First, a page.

Ransomware blamed for doubling of reported cyber incidents in 2017

There may have been as many as 160,000 breaches of security controls, data thefts or disruption of business operations last year around the world, most of which could have been easily prevented. an industry group estimates.

These were among the findings of the 10th annual cyber incident and breach trends report of the Online Trust Alliance, now part of the Internet Society, which was released this morning. The OTA helps educate businesses, policy makers and stakeholders while advancing best practices and tools to enhance the protection of users’ security, privacy and identity.

The calculation of the number of cyber incidents comes from analyzing data collected from a number of security vendors and the FBI. The report notes these are reported incidents. “Since most incidents are not reported to executives, law enforcement, regulators or the public, the actual number of harmful incidents could easily exceed 350,000,” it adds.

The number of reported incidents was almost twice as many as in 2016, say the authors. “This increase is primarily due to the significant growth in ransomware infections during 2017. ”

As in previous years, OTA analyzed reported breaches through Q3 2017 and found that 93 per cent were avoidable, which is consistent with previous years’ findings. Of the reported breaches, 52 per cent were the result of actual hacks, while 11 per cent were due to lack of internal controls resulting in employees’ accidental or malicious events, says the report.

“Regular patching has  always been a best practice and neglecting it is a known cause of most breaches, but this category received special attention this year in light of the Equifax breach. The vast majority of other types of attacks – ransomware and BEC (business email compromise) – are initiated by deceptive or malicious emails. Analysis reveals that these, too, are avoidable, by blocking fake messages and training users to recognize spearphishing attacks. In addition to better processing of email, there are several other steps that can prevent or limit the impact of ransomware, which include updated system and security software as well as regular data backups.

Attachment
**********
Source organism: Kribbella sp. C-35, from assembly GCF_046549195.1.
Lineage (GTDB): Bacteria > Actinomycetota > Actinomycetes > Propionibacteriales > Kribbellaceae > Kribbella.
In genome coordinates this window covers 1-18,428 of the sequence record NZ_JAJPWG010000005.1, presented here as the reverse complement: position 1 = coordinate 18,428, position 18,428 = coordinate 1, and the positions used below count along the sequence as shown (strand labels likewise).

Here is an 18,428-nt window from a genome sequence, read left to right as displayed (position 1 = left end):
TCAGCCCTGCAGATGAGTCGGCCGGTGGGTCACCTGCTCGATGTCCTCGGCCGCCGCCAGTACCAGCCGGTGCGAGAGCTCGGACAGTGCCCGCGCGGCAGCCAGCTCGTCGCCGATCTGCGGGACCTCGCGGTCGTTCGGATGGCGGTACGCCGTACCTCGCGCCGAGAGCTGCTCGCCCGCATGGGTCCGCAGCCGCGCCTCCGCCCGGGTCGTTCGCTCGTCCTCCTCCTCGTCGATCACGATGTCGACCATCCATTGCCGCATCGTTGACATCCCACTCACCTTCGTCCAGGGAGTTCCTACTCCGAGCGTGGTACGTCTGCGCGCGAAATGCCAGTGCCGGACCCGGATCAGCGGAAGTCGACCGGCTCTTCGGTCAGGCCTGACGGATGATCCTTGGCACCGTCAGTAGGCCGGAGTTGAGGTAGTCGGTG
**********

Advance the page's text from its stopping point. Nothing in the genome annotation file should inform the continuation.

“Since BEC attacks rely almost entirely on social deception and rarely include any malicious links or attachments, better processing of email can generally stop these attacks in their tracks. Unfortunately, the day-to-day urgency of business often prevents organizations from appropriately defending against these email-based attacks.”

Interestingly, the report takes no side on whether organizations should pay a ransom to retrieve data. Some may have to shell out in certain circumstances, it says, so the report recommends organizations set up a bitcoin wallet just in case.

Because organizations are shifting more workloads to the cloud — and many breaches involved cloud providers — it urges them to follow best practices, such as auditing a provider’s procedures. And keeping in mind the many breaches of Amazon S3 storage containers it calls for “increased vigilance and understanding of all aspects of cloud-based
services to properly secure data stored there.”

As for preventing corporately-owned IoT devices from being leveraged for distributing malware or denial of service attacks, the report says firms should thoroughly vet IoT products for security, put them on a separate network and monitor the use of “non-IT” devices such as smart TVs.

The report lists 10 readiness principles — one is “Security and privacy are not absolutes and must evolve” — and an incident readiness checklist.

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Jim Love, Chief Content Officer, IT World Canada

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Howard Solomon
Howard Solomon
Currently a freelance writer, I'm the former editor of ITWorldCanada.com and Computing Canada. An IT journalist since 1997, I've written for several of ITWC's sister publications including ITBusiness.ca and Computer Dealer News. Before that I was a staff reporter at the Calgary Herald and the Brampton (Ont.) Daily Times. I can be reached at hsolomon [@] soloreporter.com

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